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Accessory Pancreas

What is Accessory Pancreas?

Accessory Pancreas, also known as Ectopic Pancreas, is the name given to a genetic anomaly where the patient has pancreatic tissue outside of the actual pancreas. According to an Handbook of Stem Cells article review, 70–90% of the time, the accessory pancreas is found in the intestine or the stomach.

Accessory Pancreas cases have been reported to range from 0.6 to 5.6% of population. The pancreatic tissue found outside the pancreas can be affected by pancreatitis and pancreatic tumors, just like the pancreas gland itself.

What are the symptoms of Accessory Pancreas?

According to The International Journal of Surgery, chronic symptoms in Accessory Pancreas patients are dependent on location and appear in ectopic tissue that is 2 cm or larger. When symptoms do appear, they are most likely to include:
  • Epigastric pain (77%)
  • Abdominal fullness (30%)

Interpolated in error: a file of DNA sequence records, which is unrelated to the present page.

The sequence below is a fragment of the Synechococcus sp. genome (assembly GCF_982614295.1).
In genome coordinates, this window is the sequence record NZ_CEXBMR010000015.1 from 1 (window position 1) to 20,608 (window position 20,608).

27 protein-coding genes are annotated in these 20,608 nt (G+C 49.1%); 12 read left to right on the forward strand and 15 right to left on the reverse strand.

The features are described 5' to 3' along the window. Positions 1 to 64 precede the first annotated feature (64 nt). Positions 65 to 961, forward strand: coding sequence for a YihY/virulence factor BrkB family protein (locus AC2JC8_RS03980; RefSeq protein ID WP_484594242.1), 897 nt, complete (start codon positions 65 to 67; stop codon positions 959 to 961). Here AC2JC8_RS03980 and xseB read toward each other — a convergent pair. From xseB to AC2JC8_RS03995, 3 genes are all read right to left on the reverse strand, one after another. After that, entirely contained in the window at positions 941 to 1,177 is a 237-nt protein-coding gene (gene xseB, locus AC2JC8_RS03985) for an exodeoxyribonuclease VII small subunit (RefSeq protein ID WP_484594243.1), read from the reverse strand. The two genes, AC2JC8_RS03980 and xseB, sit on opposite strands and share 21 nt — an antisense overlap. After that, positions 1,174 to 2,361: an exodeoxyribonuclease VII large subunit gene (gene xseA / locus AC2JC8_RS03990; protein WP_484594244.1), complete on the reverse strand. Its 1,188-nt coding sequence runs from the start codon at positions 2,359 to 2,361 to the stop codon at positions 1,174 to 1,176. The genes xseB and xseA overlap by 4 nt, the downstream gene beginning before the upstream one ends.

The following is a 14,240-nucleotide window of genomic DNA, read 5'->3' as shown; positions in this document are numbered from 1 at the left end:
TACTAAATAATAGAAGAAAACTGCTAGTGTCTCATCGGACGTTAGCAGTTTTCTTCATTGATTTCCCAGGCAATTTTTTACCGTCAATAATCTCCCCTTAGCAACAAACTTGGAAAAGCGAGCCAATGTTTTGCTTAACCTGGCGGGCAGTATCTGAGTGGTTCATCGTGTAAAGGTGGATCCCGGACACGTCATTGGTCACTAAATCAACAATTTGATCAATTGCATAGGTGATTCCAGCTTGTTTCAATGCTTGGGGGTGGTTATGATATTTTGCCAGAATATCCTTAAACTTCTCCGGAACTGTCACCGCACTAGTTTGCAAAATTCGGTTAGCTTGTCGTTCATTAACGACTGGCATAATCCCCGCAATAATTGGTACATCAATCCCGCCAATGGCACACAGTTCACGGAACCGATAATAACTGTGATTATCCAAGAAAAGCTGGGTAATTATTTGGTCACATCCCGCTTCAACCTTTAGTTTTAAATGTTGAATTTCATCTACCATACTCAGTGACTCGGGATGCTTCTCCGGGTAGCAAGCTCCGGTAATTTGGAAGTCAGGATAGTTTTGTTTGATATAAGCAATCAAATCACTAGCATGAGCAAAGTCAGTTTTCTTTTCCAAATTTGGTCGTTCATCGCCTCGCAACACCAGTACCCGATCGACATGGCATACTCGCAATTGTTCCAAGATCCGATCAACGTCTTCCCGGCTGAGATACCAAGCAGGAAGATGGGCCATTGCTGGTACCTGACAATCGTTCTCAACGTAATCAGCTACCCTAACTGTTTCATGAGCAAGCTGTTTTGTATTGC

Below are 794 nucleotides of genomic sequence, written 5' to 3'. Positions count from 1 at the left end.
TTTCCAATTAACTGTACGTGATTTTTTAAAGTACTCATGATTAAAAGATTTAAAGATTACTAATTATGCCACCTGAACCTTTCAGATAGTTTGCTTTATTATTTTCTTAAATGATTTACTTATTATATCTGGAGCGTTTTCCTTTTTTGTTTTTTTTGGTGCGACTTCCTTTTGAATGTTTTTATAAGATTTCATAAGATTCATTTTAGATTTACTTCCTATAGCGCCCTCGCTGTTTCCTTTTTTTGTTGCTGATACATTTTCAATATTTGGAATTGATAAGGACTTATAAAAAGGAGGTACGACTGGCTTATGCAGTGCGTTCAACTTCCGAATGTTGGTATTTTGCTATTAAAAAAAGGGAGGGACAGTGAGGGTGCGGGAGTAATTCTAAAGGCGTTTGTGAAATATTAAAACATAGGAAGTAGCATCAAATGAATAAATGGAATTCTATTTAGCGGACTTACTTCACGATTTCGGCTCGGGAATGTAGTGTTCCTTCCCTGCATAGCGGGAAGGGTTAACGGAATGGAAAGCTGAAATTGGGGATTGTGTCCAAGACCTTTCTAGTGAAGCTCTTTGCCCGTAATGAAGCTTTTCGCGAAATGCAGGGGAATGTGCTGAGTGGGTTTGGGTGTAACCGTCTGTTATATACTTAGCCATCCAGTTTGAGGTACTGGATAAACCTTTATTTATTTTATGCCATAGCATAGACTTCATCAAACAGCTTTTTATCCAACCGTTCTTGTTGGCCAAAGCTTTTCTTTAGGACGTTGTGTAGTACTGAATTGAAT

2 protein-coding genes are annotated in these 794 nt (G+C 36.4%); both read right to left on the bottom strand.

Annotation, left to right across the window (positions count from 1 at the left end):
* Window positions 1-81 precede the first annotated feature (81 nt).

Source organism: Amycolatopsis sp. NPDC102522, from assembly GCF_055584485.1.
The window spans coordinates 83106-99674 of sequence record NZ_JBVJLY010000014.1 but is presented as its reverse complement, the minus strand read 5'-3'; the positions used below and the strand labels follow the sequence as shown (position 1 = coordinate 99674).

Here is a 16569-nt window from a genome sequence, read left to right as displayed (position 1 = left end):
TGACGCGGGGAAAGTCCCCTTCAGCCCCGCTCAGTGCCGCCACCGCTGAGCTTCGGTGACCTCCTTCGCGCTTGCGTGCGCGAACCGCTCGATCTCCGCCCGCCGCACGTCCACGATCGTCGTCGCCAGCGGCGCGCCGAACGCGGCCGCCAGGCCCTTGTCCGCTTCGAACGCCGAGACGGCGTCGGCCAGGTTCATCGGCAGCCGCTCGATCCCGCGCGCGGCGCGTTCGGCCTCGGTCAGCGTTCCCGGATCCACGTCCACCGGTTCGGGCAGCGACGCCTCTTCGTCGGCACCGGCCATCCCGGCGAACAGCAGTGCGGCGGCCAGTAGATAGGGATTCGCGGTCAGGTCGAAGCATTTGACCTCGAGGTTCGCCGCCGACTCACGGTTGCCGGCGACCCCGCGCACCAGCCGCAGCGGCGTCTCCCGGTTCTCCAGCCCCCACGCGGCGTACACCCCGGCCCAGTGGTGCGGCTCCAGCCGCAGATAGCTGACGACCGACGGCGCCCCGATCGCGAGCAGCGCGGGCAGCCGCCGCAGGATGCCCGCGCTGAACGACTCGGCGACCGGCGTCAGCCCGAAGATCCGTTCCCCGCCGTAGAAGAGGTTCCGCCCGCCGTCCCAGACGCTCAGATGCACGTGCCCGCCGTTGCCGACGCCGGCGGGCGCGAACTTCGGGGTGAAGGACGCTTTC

• Diarrhea
  • Nausea
  • Crampy abdominal pain
  • Weight loss
  • Tarry stool

What causes Accessory Pancreas?

During the embryonic stage of development, the anomaly causes migration of pancreatic cells outside of the pancreas gland.

How is Accessory Pancreas diagnosed?

Use of CT scan can be used to diagnose Accessory Pancreas. 45% of the time the tool that is used to diagnose Accessory Pancreas is a barium study. The ectopic pancreatic tissue contains a central small collection of barium, which demonstrates umbilication. On upper gastrointestinal examination, an ectopic pancreas appears as an extramucosal, smooth, broad-based lesion either along the greater curvature of the gastric antrum or in the proximal duodenum.

What are the treatments for Accessory Pancreas?

Depending on the location, surgery may be successful in removing the ectopic pancreatic tissue.

Where can I find out more about Accessory Pancreas?

Accessory Pancreas Articles

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